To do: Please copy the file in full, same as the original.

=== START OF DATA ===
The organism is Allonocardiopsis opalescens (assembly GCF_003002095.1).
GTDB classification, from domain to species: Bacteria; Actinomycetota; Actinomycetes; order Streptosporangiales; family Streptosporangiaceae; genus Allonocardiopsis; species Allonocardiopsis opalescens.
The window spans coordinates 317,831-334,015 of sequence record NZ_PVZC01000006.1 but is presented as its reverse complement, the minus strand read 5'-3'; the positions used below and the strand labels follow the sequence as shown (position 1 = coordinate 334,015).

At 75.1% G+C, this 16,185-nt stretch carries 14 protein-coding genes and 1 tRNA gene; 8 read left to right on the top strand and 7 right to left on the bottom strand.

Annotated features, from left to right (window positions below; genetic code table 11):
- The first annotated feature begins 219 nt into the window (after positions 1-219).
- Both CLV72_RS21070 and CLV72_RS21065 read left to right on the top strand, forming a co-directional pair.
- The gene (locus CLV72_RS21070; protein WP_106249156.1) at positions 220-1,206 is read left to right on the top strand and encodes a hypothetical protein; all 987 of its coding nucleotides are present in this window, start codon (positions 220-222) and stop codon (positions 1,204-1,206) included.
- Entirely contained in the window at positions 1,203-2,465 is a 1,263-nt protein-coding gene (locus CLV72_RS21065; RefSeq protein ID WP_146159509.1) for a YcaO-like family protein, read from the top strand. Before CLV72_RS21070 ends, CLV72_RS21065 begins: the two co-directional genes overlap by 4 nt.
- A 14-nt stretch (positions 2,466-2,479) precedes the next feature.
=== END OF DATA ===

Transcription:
The organism is Allonocardiopsis opalescens (assembly GCF_003002095.1).
GTDB classification, from domain to species: Bacteria; Actinomycetota; Actinomycetes; order Streptosporangiales; family Streptosporangiaceae; genus Allonocardiopsis; species Allonocardiopsis opalescens.
The window spans coordinates 317,831-334,015 of sequence record NZ_PVZC01000006.1 but is presented as its reverse complement, the minus strand read 5'-3'; the positions used below and the strand labels follow the sequence as shown (position 1 = coordinate 334,015).

At 75.1% G+C, this 16,185-nt stretch carries 14 protein-coding genes and 1 tRNA gene; 8 read left to right on the top strand and 7 right to left on the bottom strand.

Annotated features, from left to right (window positions below; genetic code table 11):
- The first annotated feature begins 219 nt into the window (after positions 1-219).
- Both CLV72_RS21070 and CLV72_RS21065 read left to right on the top strand, forming a co-directional pair.
- The gene (locus CLV72_RS21070; protein WP_106249156.1) at positions 220-1,206 is read left to right on the top strand and encodes a hypothetical protein; all 987 of its coding nucleotides are present in this window, start codon (positions 220-222) and stop codon (positions 1,204-1,206) included.
- Entirely contained in the window at positions 1,203-2,465 is a 1,263-nt protein-coding gene (locus CLV72_RS21065; RefSeq protein ID WP_146159509.1) for a YcaO-like family protein, read from the top strand. Before CLV72_RS21070 ends, CLV72_RS21065 begins: the two co-directional genes overlap by 4 nt.
- A 14-nt stretch (positions 2,466-2,479) precedes the next feature.